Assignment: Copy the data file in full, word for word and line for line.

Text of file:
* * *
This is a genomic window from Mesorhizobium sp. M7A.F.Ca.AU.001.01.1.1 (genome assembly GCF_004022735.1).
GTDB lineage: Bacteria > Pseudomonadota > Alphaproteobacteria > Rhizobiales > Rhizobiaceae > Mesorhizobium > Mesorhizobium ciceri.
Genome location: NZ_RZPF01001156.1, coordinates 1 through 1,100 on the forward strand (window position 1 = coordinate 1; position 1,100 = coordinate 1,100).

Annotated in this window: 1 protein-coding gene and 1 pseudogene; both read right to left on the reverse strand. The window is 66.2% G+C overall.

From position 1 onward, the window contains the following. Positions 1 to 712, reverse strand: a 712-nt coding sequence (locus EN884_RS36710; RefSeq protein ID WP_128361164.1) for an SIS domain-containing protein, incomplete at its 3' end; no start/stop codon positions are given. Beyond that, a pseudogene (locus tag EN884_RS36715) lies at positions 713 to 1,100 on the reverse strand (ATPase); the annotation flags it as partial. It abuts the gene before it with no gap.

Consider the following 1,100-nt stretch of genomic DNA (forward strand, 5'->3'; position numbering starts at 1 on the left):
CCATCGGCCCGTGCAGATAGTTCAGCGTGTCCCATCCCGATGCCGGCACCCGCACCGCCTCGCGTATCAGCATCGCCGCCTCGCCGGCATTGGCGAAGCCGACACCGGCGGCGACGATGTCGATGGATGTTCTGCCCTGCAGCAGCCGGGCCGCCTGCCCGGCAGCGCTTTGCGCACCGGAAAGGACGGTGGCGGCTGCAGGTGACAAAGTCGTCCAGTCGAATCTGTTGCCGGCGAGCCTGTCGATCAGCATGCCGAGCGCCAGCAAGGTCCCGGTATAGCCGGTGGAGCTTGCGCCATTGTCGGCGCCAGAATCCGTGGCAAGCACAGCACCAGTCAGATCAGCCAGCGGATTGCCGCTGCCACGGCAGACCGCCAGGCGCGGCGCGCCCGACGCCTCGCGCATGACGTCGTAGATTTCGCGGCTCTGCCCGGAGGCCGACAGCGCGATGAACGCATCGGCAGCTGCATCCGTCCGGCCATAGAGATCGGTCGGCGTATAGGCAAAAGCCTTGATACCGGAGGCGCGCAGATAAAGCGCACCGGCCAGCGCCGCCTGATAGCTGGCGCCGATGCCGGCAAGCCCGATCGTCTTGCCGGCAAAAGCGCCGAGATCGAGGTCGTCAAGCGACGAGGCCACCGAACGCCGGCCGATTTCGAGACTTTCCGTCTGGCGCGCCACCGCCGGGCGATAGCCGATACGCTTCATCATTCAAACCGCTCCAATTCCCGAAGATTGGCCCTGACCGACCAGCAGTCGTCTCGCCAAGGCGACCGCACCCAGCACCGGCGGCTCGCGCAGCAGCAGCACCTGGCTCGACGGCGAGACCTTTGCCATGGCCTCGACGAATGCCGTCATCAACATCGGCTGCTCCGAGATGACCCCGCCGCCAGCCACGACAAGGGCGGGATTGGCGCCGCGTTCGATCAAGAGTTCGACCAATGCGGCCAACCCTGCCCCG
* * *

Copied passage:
This is a genomic window from Mesorhizobium sp. M7A.F.Ca.AU.001.01.1.1 (genome assembly GCF_004022735.1).
GTDB lineage: Bacteria > Pseudomonadota > Alphaproteobacteria > Rhizobiales > Rhizobiaceae > Mesorhizobium > Mesorhizobium ciceri.
Genome location: NZ_RZPF01001156.1, coordinates 1 through 1,100 on the forward strand (window position 1 = coordinate 1; position 1,100 = coordinate 1,100).

Annotated in this window: 1 protein-coding gene and 1 pseudogene; both read right to left on the reverse strand. The window is 66.2% G+C overall.

From position 1 onward, the window contains the following. Positions 1 to 712, reverse strand: a 712-nt coding sequence (locus EN884_RS36710; RefSeq protein ID WP_128361164.1) for an SIS domain-containing protein, incomplete at its 3' end; no start/stop codon positions are given. Beyond that, a pseudogene (locus tag EN884_RS36715) lies at positions 713 to 1,100 on the reverse strand (ATPase); the annotation flags it as partial. It abuts the gene before it with no gap.

Consider the following 1,100-nt stretch of genomic DNA (forward strand, 5'->3'; position numbering starts at 1 on the left):
CCATCGGCCCGTGCAGATAGTTCAGCGTGTCCCATCCCGATGCCGGCACCCGCACCGCCTCGCGTATCAGCATCGCCGCCTCGCCGGCATTGGCGAAGCCGACACCGGCGGCGACGATGTCGATGGATGTTCTGCCCTGCAGCAGCCGGGCCGCCTGCCCGGCAGCGCTTTGCGCACCGGAAAGGACGGTGGCGGCTGCAGGTGACAAAGTCGTCCAGTCGAATCTGTTGCCGGCGAGCCTGTCGATCAGCATGCCGAGCGCCAGCAAGGTCCCGGTATAGCCGGTGGAGCTTGCGCCATTGTCGGCGCCAGAATCCGTGGCAAGCACAGCACCAGTCAGATCAGCCAGCGGATTGCCGCTGCCACGGCAGACCGCCAGGCGCGGCGCGCCCGACGCCTCGCGCATGACGTCGTAGATTTCGCGGCTCTGCCCGGAGGCCGACAGCGCGATGAACGCATCGGCAGCTGCATCCGTCCGGCCATAGAGATCGGTCGGCGTATAGGCAAAAGCCTTGATACCGGAGGCGCGCAGATAAAGCGCACCGGCCAGCGCCGCCTGATAGCTGGCGCCGATGCCGGCAAGCCCGATCGTCTTGCCGGCAAAAGCGCCGAGATCGAGGTCGTCAAGCGACGAGGCCACCGAACGCCGGCCGATTTCGAGACTTTCCGTCTGGCGCGCCACCGCCGGGCGATAGCCGATACGCTTCATCATTCAAACCGCTCCAATTCCCGAAGATTGGCCCTGACCGACCAGCAGTCGTCTCGCCAAGGCGACCGCACCCAGCACCGGCGGCTCGCGCAGCAGCAGCACCTGGCTCGACGGCGAGACCTTTGCCATGGCCTCGACGAATGCCGTCATCAACATCGGCTGCTCCGAGATGACCCCGCCGCCAGCCACGACAAGGGCGGGATTGGCGCCGCGTTCGATCAAGAGTTCGACCAATGCGGCCAACCCTGCCCCG